Guidelines such as Code of Federal Regulations and WMA Declaration of Helsinki recommend expressed consent from the pediatric population before inclusion of their health data in biobanks. This issue has brought forth many ethical concerns especially with regards to the child’s role in these procedures which is discussed in an article published in European Journal of Human Genetics. The authors of this article provide the results of an international multiple-case study which included four biobanks addressing diverse health concerns with the collection of a variety of data from the pediatric population.
They addressed “four themes linked to the child’s role in the consent procedure emerged from the multiple-case study: (1) motives to involve the child, (2) informing the child, (3) the role of dissent, assent and consent and (4) voluntarism of children to participate.” This study recognizes the motives to involve consent of the child where respect for the child as an intrinsic motive to involve children while adherence to regulation was recognized by all as important. The authors also detail how personal verbal information is utilized for informing the child even though it is not mentioned in the regulation. While the authors say that assent and consent differs between biobanks, the question of how respecting dissent – is followed by the biobanks is unclear. The authors also show that although children agree to participate in biobanks to different reasons, coercion from parents may be the overarching one.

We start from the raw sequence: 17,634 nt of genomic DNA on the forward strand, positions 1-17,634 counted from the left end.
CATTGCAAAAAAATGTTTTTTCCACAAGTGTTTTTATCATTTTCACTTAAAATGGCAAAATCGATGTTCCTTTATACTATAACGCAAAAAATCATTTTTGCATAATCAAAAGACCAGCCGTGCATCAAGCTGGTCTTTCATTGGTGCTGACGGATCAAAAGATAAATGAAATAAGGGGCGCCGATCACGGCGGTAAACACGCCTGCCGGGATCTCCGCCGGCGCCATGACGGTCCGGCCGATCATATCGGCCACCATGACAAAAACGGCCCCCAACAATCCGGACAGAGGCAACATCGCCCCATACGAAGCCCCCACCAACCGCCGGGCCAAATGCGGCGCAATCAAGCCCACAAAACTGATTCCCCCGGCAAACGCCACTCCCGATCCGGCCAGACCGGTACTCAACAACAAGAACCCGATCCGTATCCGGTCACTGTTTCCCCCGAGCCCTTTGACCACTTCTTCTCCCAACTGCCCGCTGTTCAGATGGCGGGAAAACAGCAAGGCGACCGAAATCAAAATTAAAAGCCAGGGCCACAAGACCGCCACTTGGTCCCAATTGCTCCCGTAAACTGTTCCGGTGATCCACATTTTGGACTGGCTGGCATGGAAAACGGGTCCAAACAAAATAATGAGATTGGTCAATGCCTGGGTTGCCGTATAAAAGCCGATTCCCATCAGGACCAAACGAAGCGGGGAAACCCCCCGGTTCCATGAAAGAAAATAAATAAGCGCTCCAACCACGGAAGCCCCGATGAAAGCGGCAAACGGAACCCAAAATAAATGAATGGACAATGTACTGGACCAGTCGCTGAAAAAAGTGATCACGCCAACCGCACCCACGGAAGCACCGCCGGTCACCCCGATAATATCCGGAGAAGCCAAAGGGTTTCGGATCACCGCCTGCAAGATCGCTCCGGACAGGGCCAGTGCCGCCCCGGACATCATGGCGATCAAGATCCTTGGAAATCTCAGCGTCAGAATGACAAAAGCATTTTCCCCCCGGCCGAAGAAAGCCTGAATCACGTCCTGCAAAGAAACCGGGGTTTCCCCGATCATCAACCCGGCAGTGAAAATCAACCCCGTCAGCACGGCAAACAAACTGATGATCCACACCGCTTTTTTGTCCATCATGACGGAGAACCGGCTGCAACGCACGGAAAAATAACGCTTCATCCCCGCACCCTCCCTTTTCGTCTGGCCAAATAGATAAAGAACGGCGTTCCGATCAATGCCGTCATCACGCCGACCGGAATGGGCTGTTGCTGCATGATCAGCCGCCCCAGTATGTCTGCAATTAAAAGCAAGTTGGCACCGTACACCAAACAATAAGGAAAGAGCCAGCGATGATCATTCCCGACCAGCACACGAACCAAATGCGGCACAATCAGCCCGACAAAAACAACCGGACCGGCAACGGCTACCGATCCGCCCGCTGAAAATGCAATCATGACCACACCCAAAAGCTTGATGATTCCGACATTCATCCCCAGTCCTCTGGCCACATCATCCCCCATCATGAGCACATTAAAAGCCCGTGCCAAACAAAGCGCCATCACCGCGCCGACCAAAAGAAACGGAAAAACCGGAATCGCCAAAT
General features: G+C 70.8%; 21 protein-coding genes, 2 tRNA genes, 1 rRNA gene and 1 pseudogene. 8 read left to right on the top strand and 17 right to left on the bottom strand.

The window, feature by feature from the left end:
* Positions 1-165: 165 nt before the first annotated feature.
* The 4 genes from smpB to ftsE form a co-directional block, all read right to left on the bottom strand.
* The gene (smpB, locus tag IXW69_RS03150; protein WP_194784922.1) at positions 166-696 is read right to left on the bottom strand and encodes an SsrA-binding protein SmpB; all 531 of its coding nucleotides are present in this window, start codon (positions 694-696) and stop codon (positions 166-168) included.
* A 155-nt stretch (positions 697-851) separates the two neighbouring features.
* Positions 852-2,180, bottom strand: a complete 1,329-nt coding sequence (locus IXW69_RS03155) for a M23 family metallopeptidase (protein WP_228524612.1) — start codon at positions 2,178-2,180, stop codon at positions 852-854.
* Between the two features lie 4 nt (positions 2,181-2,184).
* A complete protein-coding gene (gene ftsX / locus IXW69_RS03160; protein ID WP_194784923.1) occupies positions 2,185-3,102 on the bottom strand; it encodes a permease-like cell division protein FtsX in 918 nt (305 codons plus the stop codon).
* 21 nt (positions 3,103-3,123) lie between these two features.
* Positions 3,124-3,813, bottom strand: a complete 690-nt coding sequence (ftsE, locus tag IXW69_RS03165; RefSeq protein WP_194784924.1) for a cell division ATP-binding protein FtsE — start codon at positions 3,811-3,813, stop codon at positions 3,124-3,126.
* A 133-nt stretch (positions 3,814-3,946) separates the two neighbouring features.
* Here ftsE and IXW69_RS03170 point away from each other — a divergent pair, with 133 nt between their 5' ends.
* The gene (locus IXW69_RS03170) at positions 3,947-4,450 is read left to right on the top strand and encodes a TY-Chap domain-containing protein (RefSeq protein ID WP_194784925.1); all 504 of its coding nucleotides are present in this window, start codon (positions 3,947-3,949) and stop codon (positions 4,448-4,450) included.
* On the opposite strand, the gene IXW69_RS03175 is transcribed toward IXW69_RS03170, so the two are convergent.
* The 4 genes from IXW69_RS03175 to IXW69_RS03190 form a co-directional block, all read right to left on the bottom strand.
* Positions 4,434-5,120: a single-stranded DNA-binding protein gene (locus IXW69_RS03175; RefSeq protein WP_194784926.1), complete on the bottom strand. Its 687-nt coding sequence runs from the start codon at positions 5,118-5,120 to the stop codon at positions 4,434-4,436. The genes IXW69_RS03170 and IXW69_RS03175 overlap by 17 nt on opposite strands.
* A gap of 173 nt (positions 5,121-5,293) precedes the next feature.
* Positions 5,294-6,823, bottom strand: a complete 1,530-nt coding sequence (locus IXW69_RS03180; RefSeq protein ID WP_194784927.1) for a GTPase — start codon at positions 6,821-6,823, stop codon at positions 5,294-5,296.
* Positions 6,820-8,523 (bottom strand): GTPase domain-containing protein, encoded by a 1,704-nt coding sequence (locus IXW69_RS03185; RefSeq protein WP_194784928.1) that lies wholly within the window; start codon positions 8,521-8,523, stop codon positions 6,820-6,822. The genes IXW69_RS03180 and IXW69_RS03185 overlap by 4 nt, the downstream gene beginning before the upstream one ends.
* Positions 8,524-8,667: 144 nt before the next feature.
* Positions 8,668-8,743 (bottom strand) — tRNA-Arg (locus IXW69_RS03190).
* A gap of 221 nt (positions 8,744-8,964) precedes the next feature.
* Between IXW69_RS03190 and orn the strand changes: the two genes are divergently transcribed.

The authors believe that these “insight(s) (are) valuable when designing pediatric biobank governance.”